In 2015, the Detroit Tigers surprised draft analysts by reaching to select pitcher Tyler Alexander with their second round pick, the 65th overall selection. The 6'3 lefthander out of Texas Christian University was not a top 100 draft prospect, ranking 327th overall by Baseball America. Clearly, the Tigers saw something they liked in him, having already drafted him out of high school in the 33rd round back in 2013.
Alexander spent the 2016 season playing at both Advanced-A Lakeland and Double-A Erie. Between the two stops, he posted a 2.44 ERA, 1.05 WHIP, 6.9 strikeouts per nine innings, and an impeccable 1.3 walks per nine. He also generated 2.4 ground balls to every fly ball and a 56 percent ground ball rate. These are good things for a variety of reasons. Balls put in play on the ground tend to result in the lowest number of runs scored per event and generate the best chance for double plays. Combine that with a pitcher who walks batters an an exceptionally low rate and you have someone who can limit damage and get through innings.
Alexander’s best skill is his uncanny control of his pitches. He pounds the strike zone with all three of his pitches — more on those in a bit — and has advanced command to keep hitters off balance by locating his offerings off the plate. He only walked 20 batters in 19 appearances last season! Scouts also praise his baseball knowledge, noting that he already has a good feel for mixing pitches. He also controls the running game well with a good pickoff move, and fields his position well. TigsTown’s Mark Anderson summed up Alexander as such, and most other scouts seem to agree.
Raw arsenal doesn’t jump off the page; potential for three pitches with fringe-average to average grades; entire package plays up because of outstanding command; can dominate hitters with location of three pitches, deception in delivery, and high pitching IQ.
These sentiments are echoed by David Littlefield, Detroit’s vice president of player development
Very advanced thinker, he competes well. He’s mature. He throws a lot of strikes and has an advanced approach...Sometimes, his individual pitches aren’t as impressive as the overall package. He locates real effectively, and the change is probably his best pitch....there’s command and life to his fastball, and it’s a fairly complete pitching package. But it’s still in the development stage.
From a raw “stuff” standpoint, nothing about Alexander is better than average. His fastball sits around 89-91 miles per hour, topping out at 93 mph with good sinking movement. He secondary offerings are all average as well. He features a sweeping slider in the low 80s, and a low 80s changeup with sink. For the most part, scouts think that none of it will get much better. The lone exception is FanGraphs’ Eric Longenhagen, who sees Alexander’s changeup becoming his best pitch, grading it a potential 55 pitch, or slightly above-average.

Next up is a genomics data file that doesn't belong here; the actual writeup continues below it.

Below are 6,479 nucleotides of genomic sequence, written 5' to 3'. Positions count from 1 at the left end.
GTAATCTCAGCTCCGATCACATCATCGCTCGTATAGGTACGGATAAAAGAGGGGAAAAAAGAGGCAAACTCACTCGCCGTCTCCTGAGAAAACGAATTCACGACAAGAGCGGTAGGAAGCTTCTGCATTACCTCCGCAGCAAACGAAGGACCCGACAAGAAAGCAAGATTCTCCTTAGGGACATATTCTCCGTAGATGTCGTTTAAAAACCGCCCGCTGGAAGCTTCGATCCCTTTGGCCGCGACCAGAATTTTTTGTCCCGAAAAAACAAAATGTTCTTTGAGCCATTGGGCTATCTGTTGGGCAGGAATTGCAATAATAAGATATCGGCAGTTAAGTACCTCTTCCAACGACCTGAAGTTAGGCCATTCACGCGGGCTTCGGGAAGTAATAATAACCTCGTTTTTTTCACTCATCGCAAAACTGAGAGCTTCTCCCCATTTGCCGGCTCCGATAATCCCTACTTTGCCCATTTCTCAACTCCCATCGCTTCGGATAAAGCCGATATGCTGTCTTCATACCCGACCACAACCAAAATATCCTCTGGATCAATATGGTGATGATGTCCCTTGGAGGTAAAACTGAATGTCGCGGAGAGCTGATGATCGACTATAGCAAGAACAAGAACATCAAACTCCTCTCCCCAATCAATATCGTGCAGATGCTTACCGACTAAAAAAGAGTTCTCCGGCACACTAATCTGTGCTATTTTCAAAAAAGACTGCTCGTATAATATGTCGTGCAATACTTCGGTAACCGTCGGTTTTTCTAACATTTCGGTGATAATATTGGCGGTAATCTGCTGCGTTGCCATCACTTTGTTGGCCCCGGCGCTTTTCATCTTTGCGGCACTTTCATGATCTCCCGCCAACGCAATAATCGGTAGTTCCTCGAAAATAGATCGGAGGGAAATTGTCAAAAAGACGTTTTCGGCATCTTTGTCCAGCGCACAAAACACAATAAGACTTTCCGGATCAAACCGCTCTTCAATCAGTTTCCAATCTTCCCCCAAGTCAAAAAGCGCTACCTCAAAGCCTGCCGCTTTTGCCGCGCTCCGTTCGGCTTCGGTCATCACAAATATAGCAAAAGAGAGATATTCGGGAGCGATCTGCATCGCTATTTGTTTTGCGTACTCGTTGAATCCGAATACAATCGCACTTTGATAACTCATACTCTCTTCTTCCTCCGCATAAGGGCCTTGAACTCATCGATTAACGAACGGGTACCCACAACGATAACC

Alexander will be 22 in July and scouts feel he has more or less physically reached the height of development. There probably won’t be much opportunity to add velocity going forward. He has a simple windup that is clean and smooth, allowing for an easy release from a low three-quarters arm slot. In terms of projection, his ceiling is limited to a No. 4 or 5 starter that can eat innings. Due to his advanced command and mature offerings, he could already profile as a middle relief lefty that can take multiple innings.
While he won’t blow batters away with nasty strikeout material, getting through six innings with three runs or fewer allowed is a valuable asset to have in your rotation. I think Alexander projects to be a tick better than Kyle Ryan, but doesn’t have the upside of a Matt Boyd due to his lack of velocity. The term “crafty lefty” applies here. There have been plenty of such pitcher that have had good, long careers in Major League Baseball. There is a small chance Alexander gets called up this season, depending on health and how aggressive the Tigers want to be with him.
Jacob’s Scouting Report:
Projected team: Triple-A Toledo Mud Hens
After dominating Lakeland and Erie in 2016, Alexander may end up in Toledo, although one could make a case to keep him in Double-A. On one hand, the Tigers have been rather aggressive with his ascent through the minors since drafting him in two years ago. He has the profile to support such choices — lefties with command tend to rocket through the lower minors — and his command gives him a high floor. On the other hand, Alexander is only 22 years old and won’t be 23 until July. There is no need to rush him to the majors, especially since there are several pitchers ahead of him on the pecking order for major league starts. While Alexander didn’t spend much time in Erie, I think he will spend most of the season in Triple-A.